Pastor's Message - November 2021



~ Wall of Remembrance~

“I thank God in all my remembrance of you”

~ Philippians 1:3


Dear Members and Friends,


November 7 is “All Saints’ Sunday,” and we have something special planned. But before we get into that, let’s talk about this: Don’t you love the smell of a furnace kicking on for the first time in the fall—the dust burning off the long-unused heating element? When do you finally give in and switch on the furnace in autumn? My rule is Halloween. The furnace stays off until the last day in October. (In all truth, I have not enforced that rule since I got married; I can’t stand the sight of My Three Ladies shivering and walking around the house in coats and gloves and fuzzy socks.) Little did I know until recently that my rule about lighting up the furnace on Halloween is an ancient one. The early inhabitants of Britain and Ireland saw October 31 as the last day of summer; November 1 was the beginning of winter. They marked the arrival of winter by lighting great bonfires so that everyone in the village could take some flames and embers home to light their own hearths for the season. October 31 was also a night of great movement between the world of the living and the dead. It was on this night that all those who had died in the preceding year were allowed to travel on to the spirit world. Also, the dead were given a few hours to return to their earthly haunts and homes. The bonfires were needed to heat people’s homes, but also to light the way for the many spirits who were in transit on that night.


In the 700s, the Church christened these pagan rites and made of them a now-forgotten season called “Allhallowtide.” It consisted of three consecutive days: 1) Halloween, when the dead commuted back and forth and hearths were lit against the cold. 2) All Saints’ Day, when all those who had lived the life in faith, whether known or unknown, great or small, remembered or forgotten, were celebrated and honored. 3) All Souls’ Day, when all the souls that ever lived were commended back to God and tucked back into bed for another year in their eternal rest. Traditions surrounding death and remembrance are among the oldest, most universal practices of human societies.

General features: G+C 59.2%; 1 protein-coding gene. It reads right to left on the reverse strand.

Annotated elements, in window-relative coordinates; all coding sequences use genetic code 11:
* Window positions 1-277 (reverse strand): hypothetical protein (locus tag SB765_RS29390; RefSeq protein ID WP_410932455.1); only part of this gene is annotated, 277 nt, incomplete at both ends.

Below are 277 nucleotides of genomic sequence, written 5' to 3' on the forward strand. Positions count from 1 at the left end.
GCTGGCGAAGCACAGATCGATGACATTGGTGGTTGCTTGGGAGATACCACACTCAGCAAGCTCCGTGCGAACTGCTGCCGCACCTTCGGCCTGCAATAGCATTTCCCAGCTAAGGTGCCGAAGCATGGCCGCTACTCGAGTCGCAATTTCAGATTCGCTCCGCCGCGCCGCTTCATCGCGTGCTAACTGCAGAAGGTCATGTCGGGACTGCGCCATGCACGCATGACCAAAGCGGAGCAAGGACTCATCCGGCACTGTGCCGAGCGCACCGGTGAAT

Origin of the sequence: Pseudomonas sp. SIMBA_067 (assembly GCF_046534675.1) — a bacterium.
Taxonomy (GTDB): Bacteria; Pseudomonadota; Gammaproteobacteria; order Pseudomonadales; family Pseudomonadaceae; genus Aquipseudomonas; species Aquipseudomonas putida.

Which brings us to November 7, 2021, “All Saints’ Sunday.” COVID has disrupted so much of our lives that we thought a new ritual was in order. We would like to celebrate All Saints’ this year by paying a delayed tribute to members of our church who departed from among us during COVID. A church member said to me, “I wish I could just see their faces again. We didn’t even get to go to their funerals.” And so the idea to create a Wall of Remembrance was born: a place inside the church where you can go to see the faces of those sixteen members of our community who died during COVID. There, you will read a few words about them and, if you want, light a candle in their memory. Gaze on their familiar faces once again. Share memories. Write a few words of your own on a post-it note, and stick it beside the photo of one you love—maybe a prayer, or a memory, or a blessing. The Wall of Remembrance will be unveiled on All Saints’ Sunday on the bulletin board just outside the Friendship Room.


In this season of Thanksgiving and remembrance, we hope you’ll take an opportunity to give thanks for the many blessings of your life, but also for the people who have helped you along in your journey through this world. Let’s not take each other for granted. I’m glad to be making this journey beside you. In Christ’s Peace,


~Brian